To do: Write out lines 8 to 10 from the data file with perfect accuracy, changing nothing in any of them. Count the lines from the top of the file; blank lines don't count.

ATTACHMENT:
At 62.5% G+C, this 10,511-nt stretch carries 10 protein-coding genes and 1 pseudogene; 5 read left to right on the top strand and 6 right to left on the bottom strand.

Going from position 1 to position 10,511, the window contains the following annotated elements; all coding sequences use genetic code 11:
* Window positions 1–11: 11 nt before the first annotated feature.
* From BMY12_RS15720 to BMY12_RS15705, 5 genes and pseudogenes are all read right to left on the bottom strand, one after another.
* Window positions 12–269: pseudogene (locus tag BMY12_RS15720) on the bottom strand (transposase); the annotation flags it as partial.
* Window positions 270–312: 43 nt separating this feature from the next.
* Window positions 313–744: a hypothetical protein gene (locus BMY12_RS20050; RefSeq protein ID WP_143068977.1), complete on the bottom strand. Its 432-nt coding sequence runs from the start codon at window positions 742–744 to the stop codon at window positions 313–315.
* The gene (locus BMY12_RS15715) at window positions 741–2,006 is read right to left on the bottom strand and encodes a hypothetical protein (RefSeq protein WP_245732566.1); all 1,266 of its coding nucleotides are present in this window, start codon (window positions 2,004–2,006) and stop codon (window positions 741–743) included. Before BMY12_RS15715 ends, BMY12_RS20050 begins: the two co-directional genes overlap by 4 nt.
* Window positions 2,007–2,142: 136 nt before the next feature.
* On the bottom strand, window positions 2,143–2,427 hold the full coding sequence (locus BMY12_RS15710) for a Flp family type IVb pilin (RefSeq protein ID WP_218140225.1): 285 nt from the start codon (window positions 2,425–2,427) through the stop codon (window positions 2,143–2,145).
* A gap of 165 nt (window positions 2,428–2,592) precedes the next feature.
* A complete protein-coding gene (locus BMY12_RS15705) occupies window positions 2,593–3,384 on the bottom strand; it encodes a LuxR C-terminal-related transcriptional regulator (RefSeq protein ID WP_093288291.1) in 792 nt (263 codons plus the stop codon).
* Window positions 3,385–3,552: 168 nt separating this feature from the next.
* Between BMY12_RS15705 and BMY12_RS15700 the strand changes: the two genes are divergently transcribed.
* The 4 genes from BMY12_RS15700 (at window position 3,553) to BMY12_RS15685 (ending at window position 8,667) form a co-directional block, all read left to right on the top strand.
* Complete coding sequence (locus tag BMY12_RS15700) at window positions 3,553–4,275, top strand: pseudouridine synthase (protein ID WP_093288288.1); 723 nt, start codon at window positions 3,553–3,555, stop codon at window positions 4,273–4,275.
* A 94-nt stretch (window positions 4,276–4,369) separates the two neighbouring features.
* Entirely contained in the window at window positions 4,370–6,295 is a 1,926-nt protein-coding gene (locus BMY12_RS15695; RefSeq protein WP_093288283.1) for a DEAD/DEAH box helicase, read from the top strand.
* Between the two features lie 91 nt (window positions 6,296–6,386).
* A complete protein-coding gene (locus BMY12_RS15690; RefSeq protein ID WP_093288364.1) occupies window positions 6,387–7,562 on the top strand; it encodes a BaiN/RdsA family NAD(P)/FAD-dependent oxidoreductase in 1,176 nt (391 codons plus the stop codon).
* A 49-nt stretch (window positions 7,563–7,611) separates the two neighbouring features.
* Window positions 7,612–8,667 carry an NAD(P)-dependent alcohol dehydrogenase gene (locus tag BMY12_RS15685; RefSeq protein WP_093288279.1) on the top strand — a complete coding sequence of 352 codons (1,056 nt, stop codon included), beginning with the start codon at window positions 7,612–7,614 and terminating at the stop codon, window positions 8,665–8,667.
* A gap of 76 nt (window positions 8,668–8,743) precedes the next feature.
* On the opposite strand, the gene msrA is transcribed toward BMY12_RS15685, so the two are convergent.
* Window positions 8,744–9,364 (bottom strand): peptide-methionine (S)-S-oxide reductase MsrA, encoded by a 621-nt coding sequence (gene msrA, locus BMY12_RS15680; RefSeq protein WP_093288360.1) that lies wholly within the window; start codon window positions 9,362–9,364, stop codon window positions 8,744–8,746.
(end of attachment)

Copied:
* The gene (locus BMY12_RS15715) at window positions 741–2,006 is read right to left on the bottom strand and encodes a hypothetical protein (RefSeq protein WP_245732566.1); all 1,266 of its coding nucleotides are present in this window, start codon (window positions 2,004–2,006) and stop codon (window positions 741–743) included. Before BMY12_RS15715 ends, BMY12_RS20050 begins: the two co-directional genes overlap by 4 nt.
* Window positions 2,007–2,142: 136 nt before the next feature.
* On the bottom strand, window positions 2,143–2,427 hold the full coding sequence (locus BMY12_RS15710) for a Flp family type IVb pilin (RefSeq protein ID WP_218140225.1): 285 nt from the start codon (window positions 2,425–2,427) through the stop codon (window positions 2,143–2,145).